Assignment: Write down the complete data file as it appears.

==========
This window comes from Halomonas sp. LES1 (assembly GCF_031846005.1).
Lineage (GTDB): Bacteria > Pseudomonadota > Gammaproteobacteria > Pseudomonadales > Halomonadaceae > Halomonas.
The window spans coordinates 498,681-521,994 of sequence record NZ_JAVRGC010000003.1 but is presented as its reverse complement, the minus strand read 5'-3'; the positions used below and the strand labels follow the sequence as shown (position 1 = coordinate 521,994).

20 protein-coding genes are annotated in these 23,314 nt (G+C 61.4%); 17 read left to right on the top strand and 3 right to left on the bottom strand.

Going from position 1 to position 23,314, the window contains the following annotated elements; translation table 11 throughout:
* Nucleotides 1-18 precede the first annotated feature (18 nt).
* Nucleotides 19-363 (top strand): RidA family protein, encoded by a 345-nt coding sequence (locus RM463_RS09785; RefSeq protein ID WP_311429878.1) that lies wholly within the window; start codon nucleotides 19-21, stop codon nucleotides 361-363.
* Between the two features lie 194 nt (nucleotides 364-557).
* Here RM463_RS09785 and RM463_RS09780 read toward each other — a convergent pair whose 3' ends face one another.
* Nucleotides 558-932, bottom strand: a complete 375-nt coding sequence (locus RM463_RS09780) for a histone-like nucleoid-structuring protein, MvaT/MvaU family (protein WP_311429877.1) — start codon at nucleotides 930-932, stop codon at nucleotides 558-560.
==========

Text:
This window comes from Halomonas sp. LES1 (assembly GCF_031846005.1).
Lineage (GTDB): Bacteria > Pseudomonadota > Gammaproteobacteria > Pseudomonadales > Halomonadaceae > Halomonas.
The window spans coordinates 498,681-521,994 of sequence record NZ_JAVRGC010000003.1 but is presented as its reverse complement, the minus strand read 5'-3'; the positions used below and the strand labels follow the sequence as shown (position 1 = coordinate 521,994).

20 protein-coding genes are annotated in these 23,314 nt (G+C 61.4%); 17 read left to right on the top strand and 3 right to left on the bottom strand.

Going from position 1 to position 23,314, the window contains the following annotated elements; translation table 11 throughout:
* Nucleotides 1-18 precede the first annotated feature (18 nt).
* Nucleotides 19-363 (top strand): RidA family protein, encoded by a 345-nt coding sequence (locus RM463_RS09785; RefSeq protein ID WP_311429878.1) that lies wholly within the window; start codon nucleotides 19-21, stop codon nucleotides 361-363.
* Between the two features lie 194 nt (nucleotides 364-557).
* Here RM463_RS09785 and RM463_RS09780 read toward each other — a convergent pair whose 3' ends face one another.
* Nucleotides 558-932, bottom strand: a complete 375-nt coding sequence (locus RM463_RS09780) for a histone-like nucleoid-structuring protein, MvaT/MvaU family (protein WP_311429877.1) — start codon at nucleotides 930-932, stop codon at nucleotides 558-560.